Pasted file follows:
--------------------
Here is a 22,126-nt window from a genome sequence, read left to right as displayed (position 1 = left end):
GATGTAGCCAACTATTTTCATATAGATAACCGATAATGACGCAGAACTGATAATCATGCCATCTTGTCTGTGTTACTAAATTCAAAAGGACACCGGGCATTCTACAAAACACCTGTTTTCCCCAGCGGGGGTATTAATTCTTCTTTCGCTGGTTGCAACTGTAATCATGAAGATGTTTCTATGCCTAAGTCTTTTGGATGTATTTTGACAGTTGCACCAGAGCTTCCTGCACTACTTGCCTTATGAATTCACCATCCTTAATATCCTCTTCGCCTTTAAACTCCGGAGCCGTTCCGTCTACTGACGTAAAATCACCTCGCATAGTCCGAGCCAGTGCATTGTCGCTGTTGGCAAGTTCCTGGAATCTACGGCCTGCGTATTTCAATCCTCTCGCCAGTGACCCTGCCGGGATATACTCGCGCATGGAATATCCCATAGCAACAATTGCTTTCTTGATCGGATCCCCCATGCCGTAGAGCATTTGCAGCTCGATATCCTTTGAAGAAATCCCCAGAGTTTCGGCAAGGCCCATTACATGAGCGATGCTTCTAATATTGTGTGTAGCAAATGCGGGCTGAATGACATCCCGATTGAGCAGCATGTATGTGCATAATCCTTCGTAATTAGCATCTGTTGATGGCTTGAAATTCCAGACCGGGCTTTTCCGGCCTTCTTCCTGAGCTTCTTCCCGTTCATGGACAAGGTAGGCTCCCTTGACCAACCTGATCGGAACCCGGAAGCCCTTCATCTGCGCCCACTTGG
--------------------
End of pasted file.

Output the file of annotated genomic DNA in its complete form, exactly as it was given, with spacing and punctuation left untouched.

Here is a 22,126-nt window from a genome sequence, read left to right as displayed (position 1 = left end):
GATGTAGCCAACTATTTTCATATAGATAACCGATAATGACGCAGAACTGATAATCATGCCATCTTGTCTGTGTTACTAAATTCAAAAGGACACCGGGCATTCTACAAAACACCTGTTTTCCCCAGCGGGGGTATTAATTCTTCTTTCGCTGGTTGCAACTGTAATCATGAAGATGTTTCTATGCCTAAGTCTTTTGGATGTATTTTGACAGTTGCACCAGAGCTTCCTGCACTACTTGCCTTATGAATTCACCATCCTTAATATCCTCTTCGCCTTTAAACTCCGGAGCCGTTCCGTCTACTGACGTAAAATCACCTCGCATAGTCCGAGCCAGTGCATTGTCGCTGTTGGCAAGTTCCTGGAATCTACGGCCTGCGTATTTCAATCCTCTCGCCAGTGACCCTGCCGGGATATACTCGCGCATGGAATATCCCATAGCAACAATTGCTTTCTTGATCGGATCCCCCATGCCGTAGAGCATTTGCAGCTCGATATCCTTTGAAGAAATCCCCAGAGTTTCGGCAAGGCCCATTACATGAGCGATGCTTCTAATATTGTGTGTAGCAAATGCGGGCTGAATGACATCCCGATTGAGCAGCATGTATGTGCATAATCCTTCGTAATTAGCATCTGTTGATGGCTTGAAATTCCAGACCGGGCTTTTCCGGCCTTCTTCCTGAGCTTCTTCCCGTTCATGGACAAGGTAGGCTCCCTTGACCAACCTGATCGGAACCCGGAAGCCCTTCATCTGCGCCCACTTGG